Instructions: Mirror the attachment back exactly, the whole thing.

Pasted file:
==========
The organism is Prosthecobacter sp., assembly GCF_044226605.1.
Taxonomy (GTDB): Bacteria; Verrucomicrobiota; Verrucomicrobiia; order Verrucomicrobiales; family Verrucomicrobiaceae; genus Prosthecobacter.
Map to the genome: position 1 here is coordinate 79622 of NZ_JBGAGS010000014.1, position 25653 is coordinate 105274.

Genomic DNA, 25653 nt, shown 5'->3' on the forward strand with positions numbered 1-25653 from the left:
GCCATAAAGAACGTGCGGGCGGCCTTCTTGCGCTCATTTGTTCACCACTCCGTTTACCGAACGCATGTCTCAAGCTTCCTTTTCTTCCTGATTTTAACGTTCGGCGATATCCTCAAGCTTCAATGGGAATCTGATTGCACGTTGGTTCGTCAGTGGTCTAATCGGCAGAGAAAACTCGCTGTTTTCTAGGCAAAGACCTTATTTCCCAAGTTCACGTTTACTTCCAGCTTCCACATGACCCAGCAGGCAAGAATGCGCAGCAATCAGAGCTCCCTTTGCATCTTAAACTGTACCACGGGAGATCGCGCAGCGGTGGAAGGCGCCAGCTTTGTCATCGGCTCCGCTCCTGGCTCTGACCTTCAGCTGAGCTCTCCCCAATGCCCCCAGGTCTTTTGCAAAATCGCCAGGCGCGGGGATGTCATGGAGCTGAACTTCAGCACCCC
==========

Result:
The organism is Prosthecobacter sp., assembly GCF_044226605.1.
Taxonomy (GTDB): Bacteria; Verrucomicrobiota; Verrucomicrobiia; order Verrucomicrobiales; family Verrucomicrobiaceae; genus Prosthecobacter.
Map to the genome: position 1 here is coordinate 79622 of NZ_JBGAGS010000014.1, position 25653 is coordinate 105274.

Genomic DNA, 25653 nt, shown 5'->3' on the forward strand with positions numbered 1-25653 from the left:
GCCATAAAGAACGTGCGGGCGGCCTTCTTGCGCTCATTTGTTCACCACTCCGTTTACCGAACGCATGTCTCAAGCTTCCTTTTCTTCCTGATTTTAACGTTCGGCGATATCCTCAAGCTTCAATGGGAATCTGATTGCACGTTGGTTCGTCAGTGGTCTAATCGGCAGAGAAAACTCGCTGTTTTCTAGGCAAAGACCTTATTTCCCAAGTTCACGTTTACTTCCAGCTTCCACATGACCCAGCAGGCAAGAATGCGCAGCAATCAGAGCTCCCTTTGCATCTTAAACTGTACCACGGGAGATCGCGCAGCGGTGGAAGGCGCCAGCTTTGTCATCGGCTCCGCTCCTGGCTCTGACCTTCAGCTGAGCTCTCCCCAATGCCCCCAGGTCTTTTGCAAAATCGCCAGGCGCGGGGATGTCATGGAGCTGAACTTCAGCACCCC